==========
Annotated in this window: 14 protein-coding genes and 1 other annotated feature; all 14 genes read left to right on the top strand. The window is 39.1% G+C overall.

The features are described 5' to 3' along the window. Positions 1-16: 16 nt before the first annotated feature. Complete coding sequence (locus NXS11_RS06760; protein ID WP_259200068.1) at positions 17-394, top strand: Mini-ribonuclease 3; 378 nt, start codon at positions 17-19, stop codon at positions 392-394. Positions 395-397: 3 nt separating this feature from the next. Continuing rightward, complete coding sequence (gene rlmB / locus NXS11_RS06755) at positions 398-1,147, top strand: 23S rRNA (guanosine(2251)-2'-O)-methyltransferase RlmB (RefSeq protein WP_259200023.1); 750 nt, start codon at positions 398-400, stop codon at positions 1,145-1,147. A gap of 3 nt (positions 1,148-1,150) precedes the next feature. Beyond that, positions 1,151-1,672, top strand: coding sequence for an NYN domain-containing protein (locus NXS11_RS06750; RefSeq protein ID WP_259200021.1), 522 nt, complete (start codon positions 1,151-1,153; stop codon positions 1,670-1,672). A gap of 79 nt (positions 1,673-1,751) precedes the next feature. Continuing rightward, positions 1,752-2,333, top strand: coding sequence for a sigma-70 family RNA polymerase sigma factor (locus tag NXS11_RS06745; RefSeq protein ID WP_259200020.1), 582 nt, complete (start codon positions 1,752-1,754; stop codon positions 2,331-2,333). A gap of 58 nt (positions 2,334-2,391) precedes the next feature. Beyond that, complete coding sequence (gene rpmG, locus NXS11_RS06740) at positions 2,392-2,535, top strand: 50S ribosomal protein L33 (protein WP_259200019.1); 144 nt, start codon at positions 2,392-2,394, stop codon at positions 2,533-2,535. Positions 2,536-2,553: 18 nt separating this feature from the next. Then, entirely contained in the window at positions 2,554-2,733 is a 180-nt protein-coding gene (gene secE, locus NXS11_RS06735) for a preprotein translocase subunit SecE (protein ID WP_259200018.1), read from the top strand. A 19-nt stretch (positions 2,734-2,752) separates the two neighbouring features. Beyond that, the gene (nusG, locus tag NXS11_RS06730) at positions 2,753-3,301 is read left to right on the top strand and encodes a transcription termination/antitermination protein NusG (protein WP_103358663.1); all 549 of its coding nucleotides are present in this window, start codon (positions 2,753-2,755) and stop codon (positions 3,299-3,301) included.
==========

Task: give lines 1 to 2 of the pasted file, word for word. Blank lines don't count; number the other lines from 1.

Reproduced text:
Annotated in this window: 14 protein-coding genes and 1 other annotated feature; all 14 genes read left to right on the top strand. The window is 39.1% G+C overall.

The features are described 5' to 3' along the window. Positions 1-16: 16 nt before the first annotated feature. Complete coding sequence (locus NXS11_RS06760; protein ID WP_259200068.1) at positions 17-394, top strand: Mini-ribonuclease 3; 378 nt, start codon at positions 17-19, stop codon at positions 392-394. Positions 395-397: 3 nt separating this feature from the next. Continuing rightward, complete coding sequence (gene rlmB / locus NXS11_RS06755) at positions 398-1,147, top strand: 23S rRNA (guanosine(2251)-2'-O)-methyltransferase RlmB (RefSeq protein WP_259200023.1); 750 nt, start codon at positions 398-400, stop codon at positions 1,145-1,147. A gap of 3 nt (positions 1,148-1,150) precedes the next feature. Beyond that, positions 1,151-1,672, top strand: coding sequence for an NYN domain-containing protein (locus NXS11_RS06750; RefSeq protein ID WP_259200021.1), 522 nt, complete (start codon positions 1,151-1,153; stop codon positions 1,670-1,672). A gap of 79 nt (positions 1,673-1,751) precedes the next feature. Continuing rightward, positions 1,752-2,333, top strand: coding sequence for a sigma-70 family RNA polymerase sigma factor (locus tag NXS11_RS06745; RefSeq protein ID WP_259200020.1), 582 nt, complete (start codon positions 1,752-1,754; stop codon positions 2,331-2,333). A gap of 58 nt (positions 2,334-2,391) precedes the next feature. Beyond that, complete coding sequence (gene rpmG, locus NXS11_RS06740) at positions 2,392-2,535, top strand: 50S ribosomal protein L33 (protein WP_259200019.1); 144 nt, start codon at positions 2,392-2,394, stop codon at positions 2,533-2,535. Positions 2,536-2,553: 18 nt separating this feature from the next. Then, entirely contained in the window at positions 2,554-2,733 is a 180-nt protein-coding gene (gene secE, locus NXS11_RS06735) for a preprotein translocase subunit SecE (protein ID WP_259200018.1), read from the top strand. A 19-nt stretch (positions 2,734-2,752) separates the two neighbouring features. Beyond that, the gene (nusG, locus tag NXS11_RS06730) at positions 2,753-3,301 is read left to right on the top strand and encodes a transcription termination/antitermination protein NusG (protein WP_103358663.1); all 549 of its coding nucleotides are present in this window, start codon (positions 2,753-2,755) and stop codon (positions 3,299-3,301) included.